Ahead of corporate travel supplier negotiations, here's what you can do to prepare.
The travel and expense (T&E) line item is one of the largest controllable expenditures in a company’s budget. To effectively contain this line item while maintaining an optimized travel program, travel buyers must build the momentum necessary to negotiate with preferred suppliers.
On average, businesses devote 10% of their operational budgets to T&E, which means the benefits of reducing that spend can be significant. A strategic approach to travel supplier negotiations requires stakeholders to possess accurate data, an enforceable travel policy, and the ability to forecast future travel needs.
Review your travel program data
To make negotiations as productive as possible, travel buyers must come to the table with a solid foundation of knowledge. Without transparent insight into the current state of the company’s travel program as well as a clear vision for its future, negotiations will be difficult.
Additionally, travel stakeholders should prioritize solid communication with suppliers throughout the negotiation process to build the rapport required of long-lasting relationships. Responsiveness and a willingness to come to the table with an open mind are essential to relationship growth.
Prior to negotiations, there are two essential things travel buyers need to have in place:
- Program data: Stakeholders should come prepared with data pertaining to travel volume, current spend, future travel projects, spend break-downs by air, hotel and car, frequent city pairings and any other relevant program information.
- Traveller buy-in: Considering 20% of expenses fall outside of policy, suppliers want assurance that the company policy is enforceable and up to date. Traveller buy-in is essential to secure lucrative contracts.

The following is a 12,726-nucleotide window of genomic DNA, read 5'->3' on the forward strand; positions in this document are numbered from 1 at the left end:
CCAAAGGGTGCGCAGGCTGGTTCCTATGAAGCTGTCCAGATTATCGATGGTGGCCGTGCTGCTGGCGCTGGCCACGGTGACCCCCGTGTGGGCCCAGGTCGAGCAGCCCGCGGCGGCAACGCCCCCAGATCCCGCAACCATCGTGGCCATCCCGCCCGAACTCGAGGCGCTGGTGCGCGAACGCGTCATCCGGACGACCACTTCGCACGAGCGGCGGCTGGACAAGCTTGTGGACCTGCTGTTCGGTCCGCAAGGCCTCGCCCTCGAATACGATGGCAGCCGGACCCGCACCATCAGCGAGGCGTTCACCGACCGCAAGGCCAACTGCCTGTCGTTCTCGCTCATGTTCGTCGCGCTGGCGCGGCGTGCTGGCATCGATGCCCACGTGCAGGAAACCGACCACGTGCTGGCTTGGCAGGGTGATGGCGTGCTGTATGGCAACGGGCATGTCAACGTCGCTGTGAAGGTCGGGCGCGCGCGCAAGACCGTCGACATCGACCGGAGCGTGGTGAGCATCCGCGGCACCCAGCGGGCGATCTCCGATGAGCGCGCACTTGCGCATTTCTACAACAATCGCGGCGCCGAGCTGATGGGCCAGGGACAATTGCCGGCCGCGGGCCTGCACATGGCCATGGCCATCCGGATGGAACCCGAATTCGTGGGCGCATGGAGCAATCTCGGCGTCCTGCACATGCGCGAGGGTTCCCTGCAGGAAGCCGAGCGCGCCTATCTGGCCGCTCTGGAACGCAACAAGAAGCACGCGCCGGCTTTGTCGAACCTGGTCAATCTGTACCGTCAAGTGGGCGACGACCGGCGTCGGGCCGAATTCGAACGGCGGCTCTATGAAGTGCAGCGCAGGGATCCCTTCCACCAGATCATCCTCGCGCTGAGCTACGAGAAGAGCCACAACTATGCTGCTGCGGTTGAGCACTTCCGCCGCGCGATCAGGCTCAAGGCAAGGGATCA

In a managed environment, your TMC can provide you with a significant level of guidance and support to analyze your travel data, review policy compliance, and identify realistic opportunities based on your travel volumes.
Evaluate existing supplier contracts
Prior to entering into negotiations, consider major organizational changes on the horizon and factor them into future travel needs. It would be a mistake to negotiate based on current travel needs if those requirements are expected to change during the contract term.
Stakeholders should ask themselves:
- Do our existing contracts meet the company’s needs?
- How has travel spend changed since the previous negotiation?
- What would improve travel program performance?
- Are there opportunities to consolidate spend with a preferred supplier?
These questions will help determine who to approach during negotiations and how best to appeal to each preferred supplier.
Identify areas of mutual gain
Prior to negotiations, you need to understand the supplier’s perspective and their objectives in order to support mutual gains in the proposed agreement. Coming to the negotiation table prepared with benefits that appeal to both parties not only shows willingness to cooperate, but also reduces friction in the relationship.
For example, consolidating spend with a single supplier can unlock benefits for both parties. Volume is essential in corporate travel.
But what about small organizations that have limited volume? Or organizations with unmanaged travel? If your travel spend is lower, or you don’t have the data you need to put you in a strong negotiating position, working with a travel management company can still unlock savings benefits through exclusive discounts while ensuring you’re being proactive about data capture to prepare for the future.
Supplier negotiations can be stressful, but they’re more productive when you’ve done your research and understand what you need to do internally to maximize the effectiveness of your contracts.
Useful negotiation strategies include:
- Identifying and analyzing data prior to negotiations
- Developing an enforceable travel policy
- Evaluating suppliers and long-term cost effectiveness
- Understanding what is negotiable to increase contract value
- Being proactive to prepare for future negotiations